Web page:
Piqued, peeked, peaked

Incorrect: It peaked his interest.
Correct: It piqued his interest.

This is now a commonly seen error in writing. These two words sound the same in verbal language, but they mean two different things.

"Peek" is rarely confused with "pique" or "peak," but is included for completeness.

Pique: Definition at dictionary.com
(n) resentment
(v) to offend; to arouse

Peak:Definition at dictionary.com
(n) summit

Peek: Definition at dictionary.com
(n) quick or furtive glance

"Peak" can be a noun, verb, or adjective. It's often misused in the verb form: "His interest was peaked when he heard she'd been asking about him". As a verb, "to peak" means to reach the highest point of a value or time, viz: "The stock peaked at $46 a share,"' it doesn't mean to arouse interest, that's "pique."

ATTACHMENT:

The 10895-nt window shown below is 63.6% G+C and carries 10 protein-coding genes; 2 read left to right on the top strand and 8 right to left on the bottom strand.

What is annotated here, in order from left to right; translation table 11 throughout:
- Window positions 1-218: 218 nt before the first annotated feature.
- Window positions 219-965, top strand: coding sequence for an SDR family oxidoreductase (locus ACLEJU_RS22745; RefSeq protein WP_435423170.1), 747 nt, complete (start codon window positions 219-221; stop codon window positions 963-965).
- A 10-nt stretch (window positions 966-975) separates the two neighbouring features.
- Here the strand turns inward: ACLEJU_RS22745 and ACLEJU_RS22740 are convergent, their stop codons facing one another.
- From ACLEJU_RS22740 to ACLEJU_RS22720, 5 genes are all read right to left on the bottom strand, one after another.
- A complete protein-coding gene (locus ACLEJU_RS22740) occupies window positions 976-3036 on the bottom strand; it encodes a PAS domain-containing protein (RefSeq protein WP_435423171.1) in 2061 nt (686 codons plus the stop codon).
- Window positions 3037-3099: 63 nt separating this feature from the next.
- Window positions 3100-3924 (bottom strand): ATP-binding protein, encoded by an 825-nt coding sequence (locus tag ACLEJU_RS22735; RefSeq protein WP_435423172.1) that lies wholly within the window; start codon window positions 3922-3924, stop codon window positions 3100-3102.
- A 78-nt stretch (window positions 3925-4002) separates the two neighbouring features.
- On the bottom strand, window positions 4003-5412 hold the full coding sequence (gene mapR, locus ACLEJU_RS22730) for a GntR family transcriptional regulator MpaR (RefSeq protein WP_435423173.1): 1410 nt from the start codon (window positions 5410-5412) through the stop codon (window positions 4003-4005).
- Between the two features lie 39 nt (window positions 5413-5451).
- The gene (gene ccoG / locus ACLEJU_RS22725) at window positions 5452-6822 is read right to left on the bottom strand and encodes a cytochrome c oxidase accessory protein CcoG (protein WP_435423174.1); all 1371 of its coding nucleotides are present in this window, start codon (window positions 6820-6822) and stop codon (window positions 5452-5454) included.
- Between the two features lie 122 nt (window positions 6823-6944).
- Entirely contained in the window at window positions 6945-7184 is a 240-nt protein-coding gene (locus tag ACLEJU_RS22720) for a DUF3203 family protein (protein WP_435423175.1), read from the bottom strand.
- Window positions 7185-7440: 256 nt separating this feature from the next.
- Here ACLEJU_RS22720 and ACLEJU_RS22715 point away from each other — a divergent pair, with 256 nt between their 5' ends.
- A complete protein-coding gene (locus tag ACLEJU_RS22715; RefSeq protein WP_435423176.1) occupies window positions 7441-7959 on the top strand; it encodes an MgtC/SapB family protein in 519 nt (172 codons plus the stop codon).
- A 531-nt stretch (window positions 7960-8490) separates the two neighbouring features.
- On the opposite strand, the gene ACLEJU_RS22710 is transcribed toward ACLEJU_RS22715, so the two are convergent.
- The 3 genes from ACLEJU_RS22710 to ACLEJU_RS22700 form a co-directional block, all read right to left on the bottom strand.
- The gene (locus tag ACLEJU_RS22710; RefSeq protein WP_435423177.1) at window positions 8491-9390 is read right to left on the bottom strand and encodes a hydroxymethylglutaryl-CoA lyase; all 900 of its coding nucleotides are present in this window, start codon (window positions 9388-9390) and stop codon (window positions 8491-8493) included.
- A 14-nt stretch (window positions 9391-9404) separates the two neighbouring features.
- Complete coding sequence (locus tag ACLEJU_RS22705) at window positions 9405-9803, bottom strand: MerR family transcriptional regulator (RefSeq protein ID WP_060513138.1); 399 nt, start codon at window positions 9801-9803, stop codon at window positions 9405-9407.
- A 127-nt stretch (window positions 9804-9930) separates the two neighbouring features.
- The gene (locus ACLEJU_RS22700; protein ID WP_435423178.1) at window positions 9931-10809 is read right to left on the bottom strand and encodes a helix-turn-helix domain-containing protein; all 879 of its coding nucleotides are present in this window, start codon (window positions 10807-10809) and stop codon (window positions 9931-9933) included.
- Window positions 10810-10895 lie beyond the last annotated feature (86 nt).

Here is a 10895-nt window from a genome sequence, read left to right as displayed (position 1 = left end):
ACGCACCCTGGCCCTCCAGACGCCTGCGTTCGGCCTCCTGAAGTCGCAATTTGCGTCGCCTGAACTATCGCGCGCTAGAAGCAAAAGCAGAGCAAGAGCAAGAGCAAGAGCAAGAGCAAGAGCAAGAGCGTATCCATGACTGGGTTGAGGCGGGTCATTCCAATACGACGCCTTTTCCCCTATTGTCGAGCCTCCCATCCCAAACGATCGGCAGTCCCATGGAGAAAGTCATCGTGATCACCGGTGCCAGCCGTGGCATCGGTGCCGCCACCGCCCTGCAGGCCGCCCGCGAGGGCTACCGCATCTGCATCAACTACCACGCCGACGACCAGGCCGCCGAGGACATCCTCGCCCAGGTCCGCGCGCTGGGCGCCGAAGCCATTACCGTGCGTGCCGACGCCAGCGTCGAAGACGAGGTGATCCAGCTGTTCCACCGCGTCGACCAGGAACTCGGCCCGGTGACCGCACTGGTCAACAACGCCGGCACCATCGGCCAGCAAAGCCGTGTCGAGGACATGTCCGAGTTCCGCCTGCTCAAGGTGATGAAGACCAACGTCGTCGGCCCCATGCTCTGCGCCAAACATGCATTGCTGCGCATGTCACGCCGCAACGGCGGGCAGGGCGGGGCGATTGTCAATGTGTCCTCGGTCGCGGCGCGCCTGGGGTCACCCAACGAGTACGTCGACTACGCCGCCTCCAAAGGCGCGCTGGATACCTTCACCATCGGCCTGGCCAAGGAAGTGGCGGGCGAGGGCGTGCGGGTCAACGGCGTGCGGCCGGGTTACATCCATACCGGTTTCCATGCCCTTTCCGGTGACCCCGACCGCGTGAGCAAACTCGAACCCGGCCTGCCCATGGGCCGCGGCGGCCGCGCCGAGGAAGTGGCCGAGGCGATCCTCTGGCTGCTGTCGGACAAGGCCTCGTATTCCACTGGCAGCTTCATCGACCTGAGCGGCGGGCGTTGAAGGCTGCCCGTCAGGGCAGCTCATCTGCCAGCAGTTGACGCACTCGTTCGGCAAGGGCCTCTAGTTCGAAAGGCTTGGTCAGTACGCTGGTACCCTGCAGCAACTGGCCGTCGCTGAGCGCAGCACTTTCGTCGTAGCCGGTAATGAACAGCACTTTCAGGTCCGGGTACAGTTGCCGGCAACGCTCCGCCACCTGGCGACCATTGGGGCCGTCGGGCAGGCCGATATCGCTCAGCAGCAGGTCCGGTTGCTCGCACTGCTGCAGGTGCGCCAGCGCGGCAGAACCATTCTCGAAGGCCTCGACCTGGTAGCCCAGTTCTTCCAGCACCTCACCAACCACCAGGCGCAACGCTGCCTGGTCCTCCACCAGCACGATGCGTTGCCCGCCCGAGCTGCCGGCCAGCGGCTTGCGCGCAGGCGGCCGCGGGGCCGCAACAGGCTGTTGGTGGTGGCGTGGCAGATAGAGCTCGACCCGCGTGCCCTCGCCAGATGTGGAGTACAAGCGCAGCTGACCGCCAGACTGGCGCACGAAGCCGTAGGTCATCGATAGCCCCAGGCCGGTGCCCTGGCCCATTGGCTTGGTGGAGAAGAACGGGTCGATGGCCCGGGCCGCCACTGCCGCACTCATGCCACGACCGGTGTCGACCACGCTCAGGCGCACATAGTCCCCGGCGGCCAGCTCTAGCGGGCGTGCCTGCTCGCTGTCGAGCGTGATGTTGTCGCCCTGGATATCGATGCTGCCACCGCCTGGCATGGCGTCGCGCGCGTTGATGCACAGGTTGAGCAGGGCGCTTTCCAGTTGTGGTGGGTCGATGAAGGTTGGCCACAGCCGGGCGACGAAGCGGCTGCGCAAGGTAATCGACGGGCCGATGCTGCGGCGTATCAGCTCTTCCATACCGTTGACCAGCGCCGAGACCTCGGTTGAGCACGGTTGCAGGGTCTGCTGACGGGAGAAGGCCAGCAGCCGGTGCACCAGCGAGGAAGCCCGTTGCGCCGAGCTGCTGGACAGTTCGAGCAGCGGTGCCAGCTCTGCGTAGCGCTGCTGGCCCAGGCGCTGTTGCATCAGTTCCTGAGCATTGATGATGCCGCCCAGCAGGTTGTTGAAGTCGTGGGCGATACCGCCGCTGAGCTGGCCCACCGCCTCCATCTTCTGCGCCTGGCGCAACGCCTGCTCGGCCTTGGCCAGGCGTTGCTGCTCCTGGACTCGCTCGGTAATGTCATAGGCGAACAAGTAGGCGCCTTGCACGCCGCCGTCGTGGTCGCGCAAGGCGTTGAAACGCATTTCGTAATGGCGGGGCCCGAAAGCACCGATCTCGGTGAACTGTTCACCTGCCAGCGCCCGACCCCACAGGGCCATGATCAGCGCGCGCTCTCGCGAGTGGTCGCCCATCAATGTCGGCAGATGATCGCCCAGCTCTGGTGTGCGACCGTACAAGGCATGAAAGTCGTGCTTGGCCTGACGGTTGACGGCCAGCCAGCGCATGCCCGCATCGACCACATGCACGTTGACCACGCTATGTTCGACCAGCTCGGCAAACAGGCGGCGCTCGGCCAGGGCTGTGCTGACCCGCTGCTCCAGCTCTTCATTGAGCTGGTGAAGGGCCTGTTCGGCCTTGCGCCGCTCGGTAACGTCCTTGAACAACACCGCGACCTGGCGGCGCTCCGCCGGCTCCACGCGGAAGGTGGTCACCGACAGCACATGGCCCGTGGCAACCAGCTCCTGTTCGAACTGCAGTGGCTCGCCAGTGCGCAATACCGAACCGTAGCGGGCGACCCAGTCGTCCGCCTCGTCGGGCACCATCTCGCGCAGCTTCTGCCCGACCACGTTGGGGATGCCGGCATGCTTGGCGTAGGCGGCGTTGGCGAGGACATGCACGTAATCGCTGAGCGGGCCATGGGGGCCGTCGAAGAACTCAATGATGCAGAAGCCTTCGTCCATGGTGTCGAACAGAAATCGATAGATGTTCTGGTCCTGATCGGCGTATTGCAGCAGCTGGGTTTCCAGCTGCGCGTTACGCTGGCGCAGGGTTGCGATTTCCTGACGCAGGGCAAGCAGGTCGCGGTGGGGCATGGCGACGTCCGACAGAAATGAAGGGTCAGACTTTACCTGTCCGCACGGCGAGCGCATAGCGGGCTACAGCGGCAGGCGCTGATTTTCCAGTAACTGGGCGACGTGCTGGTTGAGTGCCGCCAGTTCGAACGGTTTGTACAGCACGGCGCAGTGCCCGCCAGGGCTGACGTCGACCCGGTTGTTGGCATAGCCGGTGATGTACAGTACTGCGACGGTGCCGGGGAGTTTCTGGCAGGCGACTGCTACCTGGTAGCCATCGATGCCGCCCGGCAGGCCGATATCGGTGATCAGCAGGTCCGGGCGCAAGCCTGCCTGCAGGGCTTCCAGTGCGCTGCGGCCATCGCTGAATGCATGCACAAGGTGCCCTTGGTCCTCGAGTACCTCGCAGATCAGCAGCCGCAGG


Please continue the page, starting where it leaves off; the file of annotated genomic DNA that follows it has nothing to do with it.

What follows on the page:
"Pique" can be used as a noun or verb. As a noun, it means irritation or resentment: "When she heard the news, she threw the clock across the room in a fit of pique."

As a verb, to "pique" means to arouse interest or curiosity: "The blood splatters piqued his curiosity." It can also mean to feel irritated: "She was piqued at his carelessness."

The rationale I most often hear when people confuse "piqued interest" and "peaked interest" is that interest reaches a summit. No, no and no again. Learn the correct usage and then you won't have to explain yourself.

Contributors to this page: admin .
Page last modified on Tuesday 09 of August, 2011 23:57:29 UTC by admin.
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